What earning $33k from Fiverr taught me about building a freelance business

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Before starting my career as a full-time freelance blogger, I used to sell landing page designing gigs on Fiverr part-time. Back then, I used to make $2,000+ each month with little effort on my end, and so far I’ve made $33,640 from Fiverr.

In case you’ve been living under a rock, let me explain what Fiverr is. It is the largest marketplace for selling small services starting at $5. As there are many different categories on the site, you can sell any service in which you’re really good at.

With that said, Fiverr is no longer just a platform for selling gigs for pennies. Around the globe, many sellers are making a full-time income by offering their expertise on Fiverr.

A note from Preston: We’re not getting paid or making any sort of money from mentioning Fiverr in this post. Enjoy.

Sidenote: Once you finish, read how 4 freelancers built recurring revenue models that changed their business. You'll love it.

Though I am no longer selling on Fiverr, it was a great learning experience for myself as a freelancer.

What I learned by selling on Fiverr

When I was successfully offering small services on Fiverr, I got asked the same question often, “Why did you choose Fiverr to sell your services when there are lots of other freelancing platforms that don’t limit the price you set?”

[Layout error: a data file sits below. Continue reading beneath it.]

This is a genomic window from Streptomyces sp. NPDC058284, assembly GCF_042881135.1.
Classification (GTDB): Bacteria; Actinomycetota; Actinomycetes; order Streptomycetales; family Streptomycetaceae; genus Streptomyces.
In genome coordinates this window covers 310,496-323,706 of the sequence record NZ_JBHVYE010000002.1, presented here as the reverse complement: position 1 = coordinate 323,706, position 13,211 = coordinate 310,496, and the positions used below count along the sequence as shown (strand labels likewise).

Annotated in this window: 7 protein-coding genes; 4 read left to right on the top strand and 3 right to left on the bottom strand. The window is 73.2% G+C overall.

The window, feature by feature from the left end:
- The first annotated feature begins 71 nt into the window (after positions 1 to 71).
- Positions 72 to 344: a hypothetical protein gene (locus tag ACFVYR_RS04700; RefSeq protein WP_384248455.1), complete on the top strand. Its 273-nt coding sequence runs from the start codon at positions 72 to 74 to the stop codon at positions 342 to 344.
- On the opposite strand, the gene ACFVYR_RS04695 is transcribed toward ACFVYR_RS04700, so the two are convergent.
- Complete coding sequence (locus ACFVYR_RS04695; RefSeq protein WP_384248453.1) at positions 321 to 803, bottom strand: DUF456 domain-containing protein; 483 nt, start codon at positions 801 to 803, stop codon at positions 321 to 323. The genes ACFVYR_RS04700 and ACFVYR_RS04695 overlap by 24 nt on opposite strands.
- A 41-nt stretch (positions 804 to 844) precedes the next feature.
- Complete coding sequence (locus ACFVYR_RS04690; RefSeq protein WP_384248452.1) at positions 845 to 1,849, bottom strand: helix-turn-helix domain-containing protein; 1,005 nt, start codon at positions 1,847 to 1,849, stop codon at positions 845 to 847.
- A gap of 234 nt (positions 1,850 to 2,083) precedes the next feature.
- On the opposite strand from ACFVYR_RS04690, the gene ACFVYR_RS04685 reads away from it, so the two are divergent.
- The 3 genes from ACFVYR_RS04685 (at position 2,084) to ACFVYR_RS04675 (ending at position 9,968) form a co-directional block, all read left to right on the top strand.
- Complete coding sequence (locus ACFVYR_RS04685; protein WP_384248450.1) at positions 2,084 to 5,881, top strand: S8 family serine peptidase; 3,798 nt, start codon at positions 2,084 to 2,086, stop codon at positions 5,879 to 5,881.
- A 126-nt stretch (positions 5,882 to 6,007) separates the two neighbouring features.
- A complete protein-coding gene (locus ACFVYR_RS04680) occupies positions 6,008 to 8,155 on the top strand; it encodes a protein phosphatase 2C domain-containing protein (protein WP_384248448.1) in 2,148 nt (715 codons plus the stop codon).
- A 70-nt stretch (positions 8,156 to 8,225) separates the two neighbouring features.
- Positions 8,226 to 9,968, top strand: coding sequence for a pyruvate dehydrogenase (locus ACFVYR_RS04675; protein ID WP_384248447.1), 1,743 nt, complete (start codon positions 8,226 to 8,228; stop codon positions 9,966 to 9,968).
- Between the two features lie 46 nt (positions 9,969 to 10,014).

A great question indeed!

One of the things I hate about being a freelancer is that if you’re just getting started, most likely you’ll need to spend a significant amount of time searching for clients. With Fiverr, finding a client isn’t a hassle. All you need to do is simply create a gig and wait for orders to begin rolling in. It’s that easy!

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Obviously, like any other marketplaces, before creating a gig on Fiverr you’ll need to look at the competition in the category and make yours distinct from the rest.

Compared to searching for clients on other freelancing/bidding sites, you’ll only need minimal effort.

In fact, Fiverr is one of the easiest ways to get started with a freelancing business.

In this post, I’ll explain a few business lessons I learned as a Fiverr seller and how I used it for growing my freelance business independent of Fiverr.

1. Repurposing is the easiest way to create a product